Considine’s second point (“it’s not true“) is so misleading that it amounts to a flat out lie. First, no one has claimed that a “300 foot riparian zone has been eliminated”.

The DEP proposal repeals the 300 foot “SWRPA” buffer in the stormnwater rules and replaces it with the 300 for “riparian zone” buffer in the stream encroachment rules. That’s like trading a Mercedes for a Kia.

As we’ve written exhaustively (but let me summarize):

1) the riparian buffers in the stream encroachment rules only apply to streams with a “defined bed and bank” and do not regulate critical headwater streams (ephemeral, intermittent, headwater streams, swales and seeps, less than 50 acre drainages);

2) riparian buffers allow significantly more disturbance and provide far less protection of buffers than the SWRPA buffers in the storm water rules; and

3) SWRPA buffers are linked to other Clean Water Act rules and the Surface Water Quality Standards, which provide federal enforcement and other enforceable critical legal and regulatory policy triggers that the State stream encroachment rules lack.

Mr. Considine must know this, therefore he is either lying or incompetent (or perhaps both).

Constitutional Crisis?

The Legislature just exercised a Constitutional power and initiated a Constitutional separation of powers review process of checks and balances between the Executive and Legislative branches

This is a very big deal, and its rarely been done.

Technically, the next step is for DEP to either abandon the rule or modify the rule – here is the Constitutional process:

 The Legislature may review any rule or regulation to determine if the rule or regulation is consistent with the intent of the Legislature as expressed in the language of the statute which the rule or regulation is intended to implement.  Upon a finding that an existing or proposed rule or regulation is not consistent with legislative intent, the Legislature shall transmit this finding in the form of a concurrent resolution to the Governor and the head of the Executive Branch agency which promulgated, or plans to promulgate, the rule or regulation.  The agency shall have 30 days to amend or withdraw the existing or proposed rule or regulation.  If the agency does not amend or withdraw the existing or proposed rule or regulation, the Legislature may invalidate that rule or regulation, in whole or in part, or may prohibit that proposed rule or regulation, in whole or in part, from taking effect by a vote of a majority of the authorized membership of each House in favor of a concurrent resolution providing for invalidation or prohibition, as the case may be, of the rule or regulation.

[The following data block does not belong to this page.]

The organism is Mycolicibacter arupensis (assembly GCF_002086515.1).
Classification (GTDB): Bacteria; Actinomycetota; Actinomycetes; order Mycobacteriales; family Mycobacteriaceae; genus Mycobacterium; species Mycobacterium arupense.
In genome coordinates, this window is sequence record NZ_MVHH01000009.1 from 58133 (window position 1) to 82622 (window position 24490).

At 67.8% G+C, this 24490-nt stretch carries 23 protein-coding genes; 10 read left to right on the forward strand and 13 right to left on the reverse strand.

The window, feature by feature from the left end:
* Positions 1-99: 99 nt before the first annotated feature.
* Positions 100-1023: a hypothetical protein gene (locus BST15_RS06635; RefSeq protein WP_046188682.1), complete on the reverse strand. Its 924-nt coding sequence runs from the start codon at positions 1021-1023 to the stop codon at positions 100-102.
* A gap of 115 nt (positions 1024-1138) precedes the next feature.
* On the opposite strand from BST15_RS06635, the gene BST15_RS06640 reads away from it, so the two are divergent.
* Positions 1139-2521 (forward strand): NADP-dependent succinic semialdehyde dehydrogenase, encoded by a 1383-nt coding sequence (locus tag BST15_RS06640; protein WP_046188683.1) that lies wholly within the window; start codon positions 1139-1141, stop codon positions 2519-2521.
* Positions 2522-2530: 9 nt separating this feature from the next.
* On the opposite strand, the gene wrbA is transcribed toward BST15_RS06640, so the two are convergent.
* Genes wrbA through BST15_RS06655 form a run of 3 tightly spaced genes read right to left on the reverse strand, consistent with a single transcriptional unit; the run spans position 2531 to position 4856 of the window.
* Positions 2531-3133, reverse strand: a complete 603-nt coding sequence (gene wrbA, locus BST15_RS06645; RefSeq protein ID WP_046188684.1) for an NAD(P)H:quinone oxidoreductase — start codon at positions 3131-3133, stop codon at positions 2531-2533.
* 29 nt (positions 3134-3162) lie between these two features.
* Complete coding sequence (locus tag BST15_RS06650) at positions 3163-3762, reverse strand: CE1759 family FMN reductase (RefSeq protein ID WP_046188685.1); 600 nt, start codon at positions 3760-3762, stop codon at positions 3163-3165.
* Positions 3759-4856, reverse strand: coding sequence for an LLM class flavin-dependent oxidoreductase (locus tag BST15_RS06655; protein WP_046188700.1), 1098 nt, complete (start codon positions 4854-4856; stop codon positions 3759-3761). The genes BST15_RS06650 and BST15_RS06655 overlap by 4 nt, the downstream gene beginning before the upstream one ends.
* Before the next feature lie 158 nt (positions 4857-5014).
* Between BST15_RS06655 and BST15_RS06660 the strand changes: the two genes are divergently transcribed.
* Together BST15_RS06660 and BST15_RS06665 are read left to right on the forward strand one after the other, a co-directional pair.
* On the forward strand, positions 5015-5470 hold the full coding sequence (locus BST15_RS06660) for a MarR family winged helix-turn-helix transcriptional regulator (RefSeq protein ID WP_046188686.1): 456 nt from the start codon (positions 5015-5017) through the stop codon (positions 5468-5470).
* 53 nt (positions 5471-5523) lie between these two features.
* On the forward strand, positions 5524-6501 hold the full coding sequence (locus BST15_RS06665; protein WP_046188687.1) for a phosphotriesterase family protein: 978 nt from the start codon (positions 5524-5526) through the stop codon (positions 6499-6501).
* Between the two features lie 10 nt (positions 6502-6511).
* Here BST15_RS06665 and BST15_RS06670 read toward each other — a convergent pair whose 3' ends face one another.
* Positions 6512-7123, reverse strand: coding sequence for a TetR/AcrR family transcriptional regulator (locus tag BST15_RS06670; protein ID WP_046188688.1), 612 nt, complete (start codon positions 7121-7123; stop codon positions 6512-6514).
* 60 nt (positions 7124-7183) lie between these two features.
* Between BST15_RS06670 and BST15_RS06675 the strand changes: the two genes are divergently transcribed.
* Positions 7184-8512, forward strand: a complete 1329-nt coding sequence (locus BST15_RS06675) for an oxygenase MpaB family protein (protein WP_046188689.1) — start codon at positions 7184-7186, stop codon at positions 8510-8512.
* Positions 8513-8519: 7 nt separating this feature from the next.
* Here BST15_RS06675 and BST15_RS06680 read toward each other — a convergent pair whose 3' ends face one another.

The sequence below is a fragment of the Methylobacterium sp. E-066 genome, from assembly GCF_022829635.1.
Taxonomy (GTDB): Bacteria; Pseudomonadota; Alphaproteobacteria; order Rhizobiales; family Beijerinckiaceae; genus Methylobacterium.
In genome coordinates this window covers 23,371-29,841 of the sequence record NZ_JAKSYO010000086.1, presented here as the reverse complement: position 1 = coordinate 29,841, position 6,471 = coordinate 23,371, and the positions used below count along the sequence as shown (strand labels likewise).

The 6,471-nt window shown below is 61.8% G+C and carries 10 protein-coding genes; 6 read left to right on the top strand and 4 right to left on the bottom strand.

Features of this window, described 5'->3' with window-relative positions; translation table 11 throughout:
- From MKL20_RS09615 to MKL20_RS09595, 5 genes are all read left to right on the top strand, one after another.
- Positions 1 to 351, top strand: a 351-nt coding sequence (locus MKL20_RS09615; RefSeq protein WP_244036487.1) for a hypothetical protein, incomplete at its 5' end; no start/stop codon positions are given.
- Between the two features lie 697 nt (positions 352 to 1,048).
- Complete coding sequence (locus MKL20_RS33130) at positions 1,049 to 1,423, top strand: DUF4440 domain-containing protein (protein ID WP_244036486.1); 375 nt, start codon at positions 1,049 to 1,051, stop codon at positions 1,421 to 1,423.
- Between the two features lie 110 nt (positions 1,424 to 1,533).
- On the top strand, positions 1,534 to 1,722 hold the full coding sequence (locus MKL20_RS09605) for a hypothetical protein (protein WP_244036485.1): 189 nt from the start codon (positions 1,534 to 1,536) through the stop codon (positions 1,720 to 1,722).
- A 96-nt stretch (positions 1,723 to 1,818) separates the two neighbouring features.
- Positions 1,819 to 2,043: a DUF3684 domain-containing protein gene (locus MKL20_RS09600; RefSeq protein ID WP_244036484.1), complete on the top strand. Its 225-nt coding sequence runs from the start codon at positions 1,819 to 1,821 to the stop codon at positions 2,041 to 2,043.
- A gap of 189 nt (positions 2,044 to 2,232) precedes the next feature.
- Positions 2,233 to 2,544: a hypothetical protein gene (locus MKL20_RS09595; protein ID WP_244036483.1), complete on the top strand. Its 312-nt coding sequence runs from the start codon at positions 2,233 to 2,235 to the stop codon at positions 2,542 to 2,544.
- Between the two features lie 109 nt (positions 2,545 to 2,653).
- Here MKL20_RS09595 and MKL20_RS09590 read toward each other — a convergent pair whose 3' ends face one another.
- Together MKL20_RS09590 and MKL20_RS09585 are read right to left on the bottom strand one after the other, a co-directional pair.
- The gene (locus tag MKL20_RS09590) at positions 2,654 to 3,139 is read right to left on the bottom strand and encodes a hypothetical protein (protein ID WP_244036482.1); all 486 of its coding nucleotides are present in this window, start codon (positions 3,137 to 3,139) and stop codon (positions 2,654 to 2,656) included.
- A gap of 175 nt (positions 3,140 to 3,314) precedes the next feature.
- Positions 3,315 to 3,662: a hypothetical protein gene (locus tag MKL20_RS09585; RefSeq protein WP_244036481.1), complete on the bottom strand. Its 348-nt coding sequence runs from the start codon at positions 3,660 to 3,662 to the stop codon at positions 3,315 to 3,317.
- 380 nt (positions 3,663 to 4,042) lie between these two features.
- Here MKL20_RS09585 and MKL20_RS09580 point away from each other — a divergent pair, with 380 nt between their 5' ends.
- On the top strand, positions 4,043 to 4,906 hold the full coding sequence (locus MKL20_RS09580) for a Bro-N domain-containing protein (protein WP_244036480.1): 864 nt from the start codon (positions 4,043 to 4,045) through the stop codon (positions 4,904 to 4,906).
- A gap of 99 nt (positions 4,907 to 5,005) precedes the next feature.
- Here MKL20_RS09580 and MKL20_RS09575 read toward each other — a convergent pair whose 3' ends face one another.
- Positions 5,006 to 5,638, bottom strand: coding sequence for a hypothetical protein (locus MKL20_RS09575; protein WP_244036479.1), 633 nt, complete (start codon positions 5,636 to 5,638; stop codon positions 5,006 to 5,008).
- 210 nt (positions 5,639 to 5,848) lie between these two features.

If DEP fails to act in the next 30 days, the Legislature would then have to follow through and pass joint Resolutions in both Houses to finally veto the DEP proposal.

Based on DEP’s press statements, it looks like that will happen.

But what would come next (after a legislative veto)?

I assume that the preexisting rules would apply.

Obviously more to follow.

 [Update: Oddly, NJ media seems to be ignoring this story. Odd, because:

1) The Legislature invoked a rarely used Constitutional power and the politics of Legislative Republicans backing the deeply unpopular Governor on a highly popular clean water issue is revealing of serious dysfunction;

2) the DEP policy and regulatory proposal at issue is hugely significant – it impacts flooding and stream buffers in almost every town in NJ.

3) It’s the first time I’m aware that Christie has suffered a political setback by the Legislature on his environmental rollback agenda.

4) It was a top priority of numerous environmental groups.

5) The C1 300 foot stream buffers and Clean Water Act based antidegradation policy were the foundation for the Highlands Act and remain controversial, as Christie DEP has abandoned the C1 program and rolled back related rules.

6) The DEP proposal was opposed by US EPA, FEMA and the NJ League of Municipalities – the latter two groups warned that it failed to meet National Flood Insurance Program requirements and jeopardized NFIP eligibility.

EPA’s unusual and harsh opposition drew the attention of Washington DC beltway environmental policy outlets.

So, what explains the media blackout of what is a pretty big story?

Nothing in Bergen Record (where they have 2 environmental reporters and despite all those C1 stream and reservoirs in Bergen & Passaic County, while they have time and space to publish bullshit AP oyster stories), NJ.Com, AP, or Gannett (APP, Morris Daily Record, etc) – the only stories I found were in Politico and NJ Spotlight. ~~~ end update]